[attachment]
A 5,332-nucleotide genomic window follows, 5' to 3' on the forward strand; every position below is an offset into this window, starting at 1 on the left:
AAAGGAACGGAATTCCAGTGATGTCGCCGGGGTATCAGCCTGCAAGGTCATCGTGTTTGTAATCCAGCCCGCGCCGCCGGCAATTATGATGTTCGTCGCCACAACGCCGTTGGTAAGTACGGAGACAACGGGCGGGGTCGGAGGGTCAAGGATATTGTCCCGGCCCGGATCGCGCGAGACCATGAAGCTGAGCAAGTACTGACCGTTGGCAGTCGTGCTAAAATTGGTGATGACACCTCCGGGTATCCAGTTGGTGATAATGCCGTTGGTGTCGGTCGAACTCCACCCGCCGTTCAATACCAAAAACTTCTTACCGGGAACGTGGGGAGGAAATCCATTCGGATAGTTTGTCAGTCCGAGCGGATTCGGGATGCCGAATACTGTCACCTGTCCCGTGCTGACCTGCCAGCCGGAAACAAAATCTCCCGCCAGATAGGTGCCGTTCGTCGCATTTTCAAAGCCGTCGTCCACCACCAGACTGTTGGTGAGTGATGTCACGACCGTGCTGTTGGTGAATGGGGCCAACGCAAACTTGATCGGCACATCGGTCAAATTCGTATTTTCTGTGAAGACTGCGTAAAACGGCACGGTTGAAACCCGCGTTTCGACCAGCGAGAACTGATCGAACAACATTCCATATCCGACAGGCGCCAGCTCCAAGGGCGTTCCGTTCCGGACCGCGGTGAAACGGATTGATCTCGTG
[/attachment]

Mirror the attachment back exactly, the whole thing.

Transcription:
A 5,332-nucleotide genomic window follows, 5' to 3' on the forward strand; every position below is an offset into this window, starting at 1 on the left:
AAAGGAACGGAATTCCAGTGATGTCGCCGGGGTATCAGCCTGCAAGGTCATCGTGTTTGTAATCCAGCCCGCGCCGCCGGCAATTATGATGTTCGTCGCCACAACGCCGTTGGTAAGTACGGAGACAACGGGCGGGGTCGGAGGGTCAAGGATATTGTCCCGGCCCGGATCGCGCGAGACCATGAAGCTGAGCAAGTACTGACCGTTGGCAGTCGTGCTAAAATTGGTGATGACACCTCCGGGTATCCAGTTGGTGATAATGCCGTTGGTGTCGGTCGAACTCCACCCGCCGTTCAATACCAAAAACTTCTTACCGGGAACGTGGGGAGGAAATCCATTCGGATAGTTTGTCAGTCCGAGCGGATTCGGGATGCCGAATACTGTCACCTGTCCCGTGCTGACCTGCCAGCCGGAAACAAAATCTCCCGCCAGATAGGTGCCGTTCGTCGCATTTTCAAAGCCGTCGTCCACCACCAGACTGTTGGTGAGTGATGTCACGACCGTGCTGTTGGTGAATGGGGCCAACGCAAACTTGATCGGCACATCGGTCAAATTCGTATTTTCTGTGAAGACTGCGTAAAACGGCACGGTTGAAACCCGCGTTTCGACCAGCGAGAACTGATCGAACAACATTCCATATCCGACAGGCGCCAGCTCCAAGGGCGTTCCGTTCCGGACCGCGGTGAAACGGATTGATCTCGTG